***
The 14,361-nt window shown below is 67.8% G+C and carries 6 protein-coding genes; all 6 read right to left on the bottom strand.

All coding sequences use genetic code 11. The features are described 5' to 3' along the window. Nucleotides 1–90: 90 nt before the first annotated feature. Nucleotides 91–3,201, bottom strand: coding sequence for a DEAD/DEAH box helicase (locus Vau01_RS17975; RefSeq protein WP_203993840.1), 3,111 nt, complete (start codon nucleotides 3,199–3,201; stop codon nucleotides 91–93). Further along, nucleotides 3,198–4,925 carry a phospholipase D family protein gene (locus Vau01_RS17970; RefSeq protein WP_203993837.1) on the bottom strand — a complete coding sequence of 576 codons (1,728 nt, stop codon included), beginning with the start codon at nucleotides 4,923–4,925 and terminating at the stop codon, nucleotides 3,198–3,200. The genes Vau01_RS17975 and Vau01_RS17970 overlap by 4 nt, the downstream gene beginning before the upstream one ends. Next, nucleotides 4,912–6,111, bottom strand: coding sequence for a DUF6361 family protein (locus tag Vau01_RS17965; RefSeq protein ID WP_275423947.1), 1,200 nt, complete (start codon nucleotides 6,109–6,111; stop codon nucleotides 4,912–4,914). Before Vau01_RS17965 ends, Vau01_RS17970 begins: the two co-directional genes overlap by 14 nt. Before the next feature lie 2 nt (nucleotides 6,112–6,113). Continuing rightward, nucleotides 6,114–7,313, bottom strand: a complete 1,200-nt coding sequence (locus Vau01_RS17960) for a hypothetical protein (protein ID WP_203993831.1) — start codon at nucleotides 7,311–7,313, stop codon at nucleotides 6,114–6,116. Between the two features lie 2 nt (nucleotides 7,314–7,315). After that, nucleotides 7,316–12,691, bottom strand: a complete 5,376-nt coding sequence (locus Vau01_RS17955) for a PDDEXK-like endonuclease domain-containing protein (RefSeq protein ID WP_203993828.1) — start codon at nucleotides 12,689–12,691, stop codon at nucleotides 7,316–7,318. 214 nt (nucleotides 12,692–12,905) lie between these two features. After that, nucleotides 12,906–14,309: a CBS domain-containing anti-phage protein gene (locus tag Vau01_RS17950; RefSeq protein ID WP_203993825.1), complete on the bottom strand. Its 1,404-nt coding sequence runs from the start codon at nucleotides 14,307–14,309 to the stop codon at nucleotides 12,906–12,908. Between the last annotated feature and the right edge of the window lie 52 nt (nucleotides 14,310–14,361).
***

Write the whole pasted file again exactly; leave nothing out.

The 14,361-nt window shown below is 67.8% G+C and carries 6 protein-coding genes; all 6 read right to left on the bottom strand.

All coding sequences use genetic code 11. The features are described 5' to 3' along the window. Nucleotides 1–90: 90 nt before the first annotated feature. Nucleotides 91–3,201, bottom strand: coding sequence for a DEAD/DEAH box helicase (locus Vau01_RS17975; RefSeq protein WP_203993840.1), 3,111 nt, complete (start codon nucleotides 3,199–3,201; stop codon nucleotides 91–93). Further along, nucleotides 3,198–4,925 carry a phospholipase D family protein gene (locus Vau01_RS17970; RefSeq protein WP_203993837.1) on the bottom strand — a complete coding sequence of 576 codons (1,728 nt, stop codon included), beginning with the start codon at nucleotides 4,923–4,925 and terminating at the stop codon, nucleotides 3,198–3,200. The genes Vau01_RS17975 and Vau01_RS17970 overlap by 4 nt, the downstream gene beginning before the upstream one ends. Next, nucleotides 4,912–6,111, bottom strand: coding sequence for a DUF6361 family protein (locus tag Vau01_RS17965; RefSeq protein ID WP_275423947.1), 1,200 nt, complete (start codon nucleotides 6,109–6,111; stop codon nucleotides 4,912–4,914). Before Vau01_RS17965 ends, Vau01_RS17970 begins: the two co-directional genes overlap by 14 nt. Before the next feature lie 2 nt (nucleotides 6,112–6,113). Continuing rightward, nucleotides 6,114–7,313, bottom strand: a complete 1,200-nt coding sequence (locus Vau01_RS17960) for a hypothetical protein (protein ID WP_203993831.1) — start codon at nucleotides 7,311–7,313, stop codon at nucleotides 6,114–6,116. Between the two features lie 2 nt (nucleotides 7,314–7,315). After that, nucleotides 7,316–12,691, bottom strand: a complete 5,376-nt coding sequence (locus Vau01_RS17955) for a PDDEXK-like endonuclease domain-containing protein (RefSeq protein ID WP_203993828.1) — start codon at nucleotides 12,689–12,691, stop codon at nucleotides 7,316–7,318. 214 nt (nucleotides 12,692–12,905) lie between these two features. After that, nucleotides 12,906–14,309: a CBS domain-containing anti-phage protein gene (locus tag Vau01_RS17950; RefSeq protein ID WP_203993825.1), complete on the bottom strand. Its 1,404-nt coding sequence runs from the start codon at nucleotides 14,307–14,309 to the stop codon at nucleotides 12,906–12,908. Between the last annotated feature and the right edge of the window lie 52 nt (nucleotides 14,310–14,361).